Emily Young is acclaimed as ‘Britain’s greatest living stone sculptor’
Her sculptures meditate on time, nature, memory: humankind’s relationship to the Earth’
Young brings the human project of meaning into conjunction with geological time
Emily Young was born in London into a family of writers, artists, politicians, naturalists and explorers.
As a young woman, she worked primarily as a painter, studying briefly at Chelsea School of Art, Central St Martins in London and Stonybrook University, New York.
She left London in the late 60s and spent the next years travelling widely, studying art and culture.
In the early 1980s she started carving stone, preferring to use discarded materials from abandoned quarries.
The primary objective of her sculpture brings the relationship of humankind and the planet into closer conjunction.
The natural beauty, history and energy of material stone, including its capacity to embody human consciousness, can endure into the future of a vast unknowable universe.
The sculptures have unique characteristics due to each individual stone’s geological history.
Her approach invites the viewer to comprehend a commonality across deep time, geography and cultures. The major preoccupation is humankind’s troubled relationship with the planet. The use of traditional carving skills allied with technology where necessary, allows her to produce timeless works which marry the contemporary with the ancient. The work manifests a unique, serious and poetic presence.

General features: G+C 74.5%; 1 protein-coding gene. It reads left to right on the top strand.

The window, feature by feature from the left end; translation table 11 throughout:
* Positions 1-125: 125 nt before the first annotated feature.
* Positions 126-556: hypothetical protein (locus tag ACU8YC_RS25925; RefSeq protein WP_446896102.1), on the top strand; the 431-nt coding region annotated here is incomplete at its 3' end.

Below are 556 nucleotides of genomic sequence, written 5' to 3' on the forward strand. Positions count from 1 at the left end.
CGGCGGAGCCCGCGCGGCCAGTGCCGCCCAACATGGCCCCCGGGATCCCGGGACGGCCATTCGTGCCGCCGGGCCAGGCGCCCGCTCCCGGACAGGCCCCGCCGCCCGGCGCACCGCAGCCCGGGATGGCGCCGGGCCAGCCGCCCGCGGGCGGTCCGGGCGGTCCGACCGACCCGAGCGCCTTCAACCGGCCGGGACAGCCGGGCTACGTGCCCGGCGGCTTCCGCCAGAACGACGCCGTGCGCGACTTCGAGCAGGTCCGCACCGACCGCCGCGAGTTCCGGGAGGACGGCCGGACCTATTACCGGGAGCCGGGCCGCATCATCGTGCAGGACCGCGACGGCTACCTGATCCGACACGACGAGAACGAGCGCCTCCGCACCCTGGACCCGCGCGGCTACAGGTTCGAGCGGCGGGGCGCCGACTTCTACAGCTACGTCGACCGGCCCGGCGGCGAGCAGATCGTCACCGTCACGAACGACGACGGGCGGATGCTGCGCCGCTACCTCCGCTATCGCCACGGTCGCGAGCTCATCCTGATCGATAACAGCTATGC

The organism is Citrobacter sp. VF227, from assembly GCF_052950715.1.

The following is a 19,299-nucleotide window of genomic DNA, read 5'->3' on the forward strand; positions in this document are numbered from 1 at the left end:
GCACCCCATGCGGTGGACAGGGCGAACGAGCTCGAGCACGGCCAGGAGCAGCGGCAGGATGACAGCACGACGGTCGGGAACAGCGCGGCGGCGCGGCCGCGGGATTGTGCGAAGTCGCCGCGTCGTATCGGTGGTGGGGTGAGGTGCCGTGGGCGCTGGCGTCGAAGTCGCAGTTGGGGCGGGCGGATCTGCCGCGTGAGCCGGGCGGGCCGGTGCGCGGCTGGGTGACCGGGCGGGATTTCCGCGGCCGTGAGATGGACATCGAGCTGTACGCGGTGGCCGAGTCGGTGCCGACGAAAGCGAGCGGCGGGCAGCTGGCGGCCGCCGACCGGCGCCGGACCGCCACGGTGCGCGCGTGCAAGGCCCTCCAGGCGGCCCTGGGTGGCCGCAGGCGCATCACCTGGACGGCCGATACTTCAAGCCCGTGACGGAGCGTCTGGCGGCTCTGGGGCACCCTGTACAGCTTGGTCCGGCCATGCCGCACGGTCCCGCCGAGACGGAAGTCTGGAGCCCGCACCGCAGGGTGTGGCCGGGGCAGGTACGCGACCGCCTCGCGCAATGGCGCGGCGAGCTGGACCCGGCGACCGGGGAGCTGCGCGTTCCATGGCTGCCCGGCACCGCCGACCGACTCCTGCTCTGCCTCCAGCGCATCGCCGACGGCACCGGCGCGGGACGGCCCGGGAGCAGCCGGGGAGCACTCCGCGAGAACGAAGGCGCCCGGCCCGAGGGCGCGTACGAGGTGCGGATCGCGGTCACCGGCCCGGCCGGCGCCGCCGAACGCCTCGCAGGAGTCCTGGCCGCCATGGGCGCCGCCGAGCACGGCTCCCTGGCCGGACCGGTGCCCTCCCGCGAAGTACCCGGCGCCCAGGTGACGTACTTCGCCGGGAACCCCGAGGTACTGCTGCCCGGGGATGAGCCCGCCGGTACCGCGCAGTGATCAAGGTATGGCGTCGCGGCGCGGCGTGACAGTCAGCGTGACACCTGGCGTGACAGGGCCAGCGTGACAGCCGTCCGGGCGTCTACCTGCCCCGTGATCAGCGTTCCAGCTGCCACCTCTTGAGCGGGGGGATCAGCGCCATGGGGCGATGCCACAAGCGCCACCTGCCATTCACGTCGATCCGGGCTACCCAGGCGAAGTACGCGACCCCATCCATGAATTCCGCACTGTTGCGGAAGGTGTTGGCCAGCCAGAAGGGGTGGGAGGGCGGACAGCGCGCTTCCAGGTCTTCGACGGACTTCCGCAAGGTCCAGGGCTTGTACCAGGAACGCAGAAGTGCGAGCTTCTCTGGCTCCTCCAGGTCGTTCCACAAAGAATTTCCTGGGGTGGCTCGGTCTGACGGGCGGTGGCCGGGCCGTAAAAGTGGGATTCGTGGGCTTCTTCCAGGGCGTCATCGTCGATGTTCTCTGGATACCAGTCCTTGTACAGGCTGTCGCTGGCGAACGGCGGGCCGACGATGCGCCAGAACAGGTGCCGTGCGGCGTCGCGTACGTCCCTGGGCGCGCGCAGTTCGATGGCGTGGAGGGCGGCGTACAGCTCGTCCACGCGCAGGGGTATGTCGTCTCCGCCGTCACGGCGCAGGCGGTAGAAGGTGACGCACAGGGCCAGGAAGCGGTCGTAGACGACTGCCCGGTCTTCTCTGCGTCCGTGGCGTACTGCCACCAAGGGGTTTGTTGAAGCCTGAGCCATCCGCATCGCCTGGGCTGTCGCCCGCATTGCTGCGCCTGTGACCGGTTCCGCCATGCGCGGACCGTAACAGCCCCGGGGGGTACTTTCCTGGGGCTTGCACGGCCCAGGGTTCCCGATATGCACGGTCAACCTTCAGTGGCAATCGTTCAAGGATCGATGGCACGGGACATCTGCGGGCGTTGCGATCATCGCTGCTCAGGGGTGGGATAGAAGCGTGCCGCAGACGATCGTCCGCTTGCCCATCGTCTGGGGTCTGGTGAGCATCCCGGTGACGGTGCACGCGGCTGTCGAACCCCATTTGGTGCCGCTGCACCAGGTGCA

Young’s work is in important public and private collections throughout the world.
Emily Young has studios in Italy and Dorset, with a new showroom in London.
Berkeley Square, London
Cloister of Madonna Dell’Orto, Venice
Crypt, St Pancras New Church, London
David Robert’s Art Foundation, London
Garden Gallery, Wiltshire
Imperial War Museum, London
Kew Gardens, Richmond, London
La Défense, Paris
Leighton House Museum, London
Loyola University Museum of Art, Chicago
Loyola University, Rome
Meijer Sculpture Gardens, Grand Rapids
Museo Tartuca, Siena
Neo Bankside, South Bank, London
Oxford New College, Oxford
Pallant House Gallery, Chichester
Paternoster Square, St Paul’s Cathedral, London
Paul Getty Foundation, California
Salisbury Cathedral, Wiltshire
Sheffield Millenium Gallery, Sheffield
St Pancras Church, London
The Space, Hong Kong
Victoria and Albert Museum, London
Whitworth Art Gallery, Manchester